Kellan Baker, a senior fellow at the LGBT project for the Center for American Progress, said ensuring access to gender reassignment surgery in prison is “a major priority” for transgender advocates across the country.
“The denial of medically necessary care to transgender people who are incarcerated is harmful on the individual level and also undermines the very real needs and basic humanity of transgender people everywhere,” Baker said. “Respecting a person’s identity should never come with a qualification.”
Ezra Young, an attorney at the New York-based law office of Jillian T. Weiss, has handled pro bono insurance appeals for transgender people for seven years and said there’s no reason to deny gender reassignment surgery for transgender people in prison or otherwise.
“I do not see a difference between seeking care for our incarcerated brothers and sisters and seeking care for folks through private and public insurance,” Young said. “Moreover, I do not believe that the promise of health equality for all trans folks is diminished by simultaneously pursuing coverage for incarcerated persons and those on the outside. In both cases, we have wide swaths of our community who are unable to access quality, safe, medically necessary care for no reason other than institutional, systemic, and deep-seated personal biases against trans people.”
Young sought to allay potential concerns among transgender people themselves that incarcerated individuals like Kosilek can obtain gender reassignment surgery at the taxpayer’s expense, but for the population, the procedure remains out of reach.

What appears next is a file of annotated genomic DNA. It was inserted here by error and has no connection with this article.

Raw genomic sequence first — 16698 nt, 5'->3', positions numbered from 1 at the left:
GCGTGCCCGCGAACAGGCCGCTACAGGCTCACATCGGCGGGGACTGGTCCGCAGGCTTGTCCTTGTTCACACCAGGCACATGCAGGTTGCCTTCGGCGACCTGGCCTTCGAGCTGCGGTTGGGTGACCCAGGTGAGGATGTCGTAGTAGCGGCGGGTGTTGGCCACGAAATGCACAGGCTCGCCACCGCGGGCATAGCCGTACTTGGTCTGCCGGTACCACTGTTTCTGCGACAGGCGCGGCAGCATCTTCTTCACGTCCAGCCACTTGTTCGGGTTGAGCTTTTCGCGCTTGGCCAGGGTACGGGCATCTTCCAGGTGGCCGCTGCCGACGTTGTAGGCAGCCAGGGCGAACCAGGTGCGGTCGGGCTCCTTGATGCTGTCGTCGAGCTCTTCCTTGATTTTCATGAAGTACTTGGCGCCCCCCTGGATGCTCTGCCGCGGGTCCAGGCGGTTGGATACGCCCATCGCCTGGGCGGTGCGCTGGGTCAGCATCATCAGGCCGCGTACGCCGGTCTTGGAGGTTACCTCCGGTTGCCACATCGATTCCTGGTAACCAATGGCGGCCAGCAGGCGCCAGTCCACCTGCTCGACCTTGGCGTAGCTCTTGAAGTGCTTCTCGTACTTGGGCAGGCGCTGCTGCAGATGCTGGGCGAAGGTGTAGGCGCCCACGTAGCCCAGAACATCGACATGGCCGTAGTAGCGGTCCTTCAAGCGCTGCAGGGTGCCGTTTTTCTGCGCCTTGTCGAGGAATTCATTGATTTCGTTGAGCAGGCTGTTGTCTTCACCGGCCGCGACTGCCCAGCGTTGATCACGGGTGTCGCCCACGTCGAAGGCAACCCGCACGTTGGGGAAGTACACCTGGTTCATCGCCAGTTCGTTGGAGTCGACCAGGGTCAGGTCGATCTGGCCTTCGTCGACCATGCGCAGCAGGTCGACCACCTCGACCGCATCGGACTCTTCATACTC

“I understand it is frustrating that a convicted murderer had a chance at getting the same medically necessary care that you need but currently can’t get in many places because of legal impediments and anti-trans bias,” Young said. “However, denying Kosilek and those like her access to medically necessary care will not make your journey any easier, and most definitely will not help us change the structural and institutional barriers that prevent all trans folks from living free from bias.”
Transgender people in prison who seek gender reassignment surgery must obtain it at taxpayer’s expense because incarcerated individuals don’t have access to personal finances. Estimates of the initial cost of the procedure for male-to-female transgender people range from $7,000 to $24,000, while estimates of the cost for female-to-male transgender people exceed $50,000.
It should be noted these expenses pale in comparison to the cost incurred by the state to fight granting the procedure to inmates through the appeals process.
Babs Siperstein, a New Jersey-based transgender advocate who’s a member of the Democratic National Committee, said she’s “come around” to believe transgender people in prison should have access to the procedure.
“As a small business owner, I pay medical insurance for myself, for my employees,” Siperstein said. “I look at people who are incarcerated and, say, ‘Hey! Why should they get more than me?’ But then I look at it [and say], ‘Hey! This is basic medical care. If we have to rely on physicians for what’s basic and necessary medical care, why shouldn’t we do it for everyone?”